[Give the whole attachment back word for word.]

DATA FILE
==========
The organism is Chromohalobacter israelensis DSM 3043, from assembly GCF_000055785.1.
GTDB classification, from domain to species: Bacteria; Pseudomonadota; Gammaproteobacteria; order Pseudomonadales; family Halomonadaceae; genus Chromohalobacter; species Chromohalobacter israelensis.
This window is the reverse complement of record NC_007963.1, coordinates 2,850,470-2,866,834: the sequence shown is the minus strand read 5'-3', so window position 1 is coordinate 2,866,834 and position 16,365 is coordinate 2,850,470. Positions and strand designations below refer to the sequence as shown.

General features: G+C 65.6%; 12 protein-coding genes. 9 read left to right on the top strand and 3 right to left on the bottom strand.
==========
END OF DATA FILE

The organism is Chromohalobacter israelensis DSM 3043, from assembly GCF_000055785.1.
GTDB classification, from domain to species: Bacteria; Pseudomonadota; Gammaproteobacteria; order Pseudomonadales; family Halomonadaceae; genus Chromohalobacter; species Chromohalobacter israelensis.
This window is the reverse complement of record NC_007963.1, coordinates 2,850,470-2,866,834: the sequence shown is the minus strand read 5'-3', so window position 1 is coordinate 2,866,834 and position 16,365 is coordinate 2,850,470. Positions and strand designations below refer to the sequence as shown.

General features: G+C 65.6%; 12 protein-coding genes. 9 read left to right on the top strand and 3 right to left on the bottom strand.